Global Policy Forum

How Fairtrade Bananas are Failing Migrant Workers

In the Dominican Republic, the Fairtrade banana industry is reliant on Haitian migrant workers who are paid below living wages and have no access to social security. More than half of the country’s bananas are exported the UK, where supermarkets are the most powerful actors along the supply chain and make high profits based on unsustainably low prices that they pay to suppliers. While fair trade standards are designed to ensure that producers from developing countries have long-term security, in practice, the standards are not helping migrant workers to earn a fair salary and decent living conditions.

By Tom Levitt

May 28, 2012

Like many young Dominicans, Federico left for the US when he finished school to look for work, ending up in a Spanish store in New York. After 20 years working seven days a week he grew tired of the long hours and yearned for his homeland and the tropical climate of the Caribbean.

He had heard about the booming banana trade with the export market growing fast, a cheap and plentiful workforce, and land and water in abundance. It seemed like an ideal opportunity, with money to be made for entrepreneurs willing to set up a plantation. Today he is half way towards his dream, 35 hectares of indigenous forest have been cleared with half already planted with banana trees. The other half will be up and running later this year, together with a new building to wash and pack the harvested bananas.

Not far away Jan Luis Moneta is still waiting for his dream: a work visa. He migrated from Haiti, one of the poorest countries in the world, when he was 14 years old. After 30 years working on banana plantations he is still classed as an illegal worker. With his daily wage he cannot afford to live in anything more than a corrugated iron hut, with no water, toilet facilities or electricity.

Jan Luis is just one of many thousands of 'invisible' Haitian migrants working in the banana sector, where they make up an estimated 90 per cent of the total workforce [the government says the figure is 66 per cent]. Union activists told the Ecologist that 90-95 per cent of them are working in the country illegally.

Although their stories are wildly different, both Federico and Jan Luis have together helped fuel the Dominican Republic's banana boom. The country is the UK's biggest supplier in value terms, with more than half of all their bananas exported to our shores. The majority of these are Fairtrade and/or organic sold in Asda, the Co-op, M&S, Sainsburys and Waitrose. Despite the economic downturn, overall Fairtrade sales in the UK grew by 12 per cent in 2011.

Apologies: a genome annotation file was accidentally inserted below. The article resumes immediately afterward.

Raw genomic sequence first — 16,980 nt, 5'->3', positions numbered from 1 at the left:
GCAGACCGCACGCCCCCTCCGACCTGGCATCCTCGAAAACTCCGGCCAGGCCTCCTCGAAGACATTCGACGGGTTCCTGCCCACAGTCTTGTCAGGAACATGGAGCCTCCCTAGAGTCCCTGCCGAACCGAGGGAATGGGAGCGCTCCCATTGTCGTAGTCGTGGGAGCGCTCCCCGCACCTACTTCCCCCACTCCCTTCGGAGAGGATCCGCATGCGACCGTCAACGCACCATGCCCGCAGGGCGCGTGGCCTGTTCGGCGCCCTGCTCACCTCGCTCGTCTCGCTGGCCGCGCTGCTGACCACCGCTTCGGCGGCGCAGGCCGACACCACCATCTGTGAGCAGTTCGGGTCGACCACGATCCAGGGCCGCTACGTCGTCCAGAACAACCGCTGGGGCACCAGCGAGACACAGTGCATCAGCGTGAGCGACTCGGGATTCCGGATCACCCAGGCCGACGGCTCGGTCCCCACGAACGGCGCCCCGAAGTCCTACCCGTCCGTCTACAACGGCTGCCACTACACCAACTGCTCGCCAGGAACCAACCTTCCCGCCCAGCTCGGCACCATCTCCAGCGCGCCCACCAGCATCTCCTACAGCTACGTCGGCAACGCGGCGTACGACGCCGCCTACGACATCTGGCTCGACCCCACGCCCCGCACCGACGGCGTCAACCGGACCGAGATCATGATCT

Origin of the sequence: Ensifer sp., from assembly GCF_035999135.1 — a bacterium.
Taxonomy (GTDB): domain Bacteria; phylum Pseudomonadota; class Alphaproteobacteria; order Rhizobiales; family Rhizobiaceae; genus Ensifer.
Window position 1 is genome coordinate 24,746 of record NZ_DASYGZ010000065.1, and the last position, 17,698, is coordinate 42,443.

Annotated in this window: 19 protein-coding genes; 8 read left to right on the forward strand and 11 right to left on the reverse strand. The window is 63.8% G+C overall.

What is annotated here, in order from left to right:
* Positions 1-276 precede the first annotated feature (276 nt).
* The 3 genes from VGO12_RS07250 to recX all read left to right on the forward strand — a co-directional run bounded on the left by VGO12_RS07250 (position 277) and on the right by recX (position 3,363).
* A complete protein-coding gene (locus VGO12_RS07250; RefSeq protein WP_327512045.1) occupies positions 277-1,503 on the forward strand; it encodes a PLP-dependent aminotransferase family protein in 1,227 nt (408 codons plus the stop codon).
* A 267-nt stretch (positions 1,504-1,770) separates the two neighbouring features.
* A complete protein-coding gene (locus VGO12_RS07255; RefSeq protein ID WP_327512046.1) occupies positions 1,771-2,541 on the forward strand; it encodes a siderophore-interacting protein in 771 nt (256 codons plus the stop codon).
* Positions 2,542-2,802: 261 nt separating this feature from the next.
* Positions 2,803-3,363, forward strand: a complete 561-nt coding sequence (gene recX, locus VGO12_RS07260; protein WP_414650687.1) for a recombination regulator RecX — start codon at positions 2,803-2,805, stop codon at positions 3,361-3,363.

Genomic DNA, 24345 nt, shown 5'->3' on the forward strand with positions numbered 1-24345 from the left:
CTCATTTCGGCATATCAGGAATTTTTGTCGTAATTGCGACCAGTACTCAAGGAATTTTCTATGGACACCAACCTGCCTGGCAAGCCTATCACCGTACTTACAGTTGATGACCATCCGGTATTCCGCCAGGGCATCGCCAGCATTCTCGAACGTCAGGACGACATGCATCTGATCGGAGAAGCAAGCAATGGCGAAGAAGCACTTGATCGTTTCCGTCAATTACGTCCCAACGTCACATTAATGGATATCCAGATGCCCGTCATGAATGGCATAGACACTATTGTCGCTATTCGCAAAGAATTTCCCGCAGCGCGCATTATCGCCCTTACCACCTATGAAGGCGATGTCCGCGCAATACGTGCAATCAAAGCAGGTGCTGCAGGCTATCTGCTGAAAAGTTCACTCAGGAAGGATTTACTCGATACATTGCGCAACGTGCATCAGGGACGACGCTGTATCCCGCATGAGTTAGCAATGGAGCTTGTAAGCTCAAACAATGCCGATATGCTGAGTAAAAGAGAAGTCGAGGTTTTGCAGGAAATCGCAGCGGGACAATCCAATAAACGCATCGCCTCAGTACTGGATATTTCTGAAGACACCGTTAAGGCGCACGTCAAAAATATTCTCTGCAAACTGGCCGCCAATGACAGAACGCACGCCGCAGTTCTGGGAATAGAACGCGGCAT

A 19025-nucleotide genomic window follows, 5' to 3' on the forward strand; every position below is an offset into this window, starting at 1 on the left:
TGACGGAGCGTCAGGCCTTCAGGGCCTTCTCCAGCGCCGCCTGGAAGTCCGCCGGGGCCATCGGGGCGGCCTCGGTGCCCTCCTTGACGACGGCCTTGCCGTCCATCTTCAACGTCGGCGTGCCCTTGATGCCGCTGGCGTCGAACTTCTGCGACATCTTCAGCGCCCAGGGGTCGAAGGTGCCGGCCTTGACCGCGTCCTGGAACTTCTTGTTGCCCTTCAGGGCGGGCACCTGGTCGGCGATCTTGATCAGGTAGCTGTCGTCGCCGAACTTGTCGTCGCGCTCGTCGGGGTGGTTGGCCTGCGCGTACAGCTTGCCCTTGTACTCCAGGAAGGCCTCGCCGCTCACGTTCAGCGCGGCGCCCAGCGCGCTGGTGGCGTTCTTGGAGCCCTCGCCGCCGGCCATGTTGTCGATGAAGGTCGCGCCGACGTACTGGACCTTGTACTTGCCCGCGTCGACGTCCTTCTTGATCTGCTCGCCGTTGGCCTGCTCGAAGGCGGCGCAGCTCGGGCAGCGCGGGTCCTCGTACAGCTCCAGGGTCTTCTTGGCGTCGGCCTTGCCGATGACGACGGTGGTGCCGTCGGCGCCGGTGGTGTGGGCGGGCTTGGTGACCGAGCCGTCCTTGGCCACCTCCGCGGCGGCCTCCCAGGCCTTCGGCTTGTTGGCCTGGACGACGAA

An estimated 60 per cent of banana production in the country is now certified organic and a quarter certified Fairtrade. Despite this progress, the industry the Ecologist saw in the country was still one reliant on a migrant workforce paid poverty wages, living in slums and with no legal status. What's more, in an effort to tackle criticism of its treatment of illegal workers, the Dominican Republic government is now planning to force many of these migrants underpinning the banana industry to leave the country.

Lying hidden off a main road, around 1,000 Haitian migrants live crowded together in a community of corrugated iron shacks. Most of them are young and male, some have families but no one has water, toilets or electricity. Some of them have jobs. Some don't. Of the ones that do, nearly all work on banana plantations, including for a major organic company.

Most of the workers get 250 to 300 pesos a day when they work (about £4). 'It is barely enough to eat,' a group of young men tell us. 'It allows us one meal a day of beans and rice but is not enough to rent a house or look after a family.'

Nearby, off a main road near the town of Mao in Valverde, in another community of mainly wooden huts, live around 130 Haitian migrants. One of them, a 34-year-old Haitian migrant Sabin James, told us he works on an organic plantation and after 15 years in the country is still trying to get legal status.

Even though he gets paid 300 pesos, Sabin can't afford to buy a US$225 (8,800 pesos) passport that would give him access to social security. His company offers help to apply for one but won't help him pay for it. 'They say that they are helping us but they know it's no help at all," says Sabin.

'The companies don't want to know about workers or bother themselves with how much they earn, where they live or what they eat,' says Padre Regino Martinez, director of Asomilin (Solidarity Association of Migrant Workers in the Northwest Region). His organisation has been helping migrants get passports at a reduced cost of US$140 and overcoming their fears of being deported if they try and apply.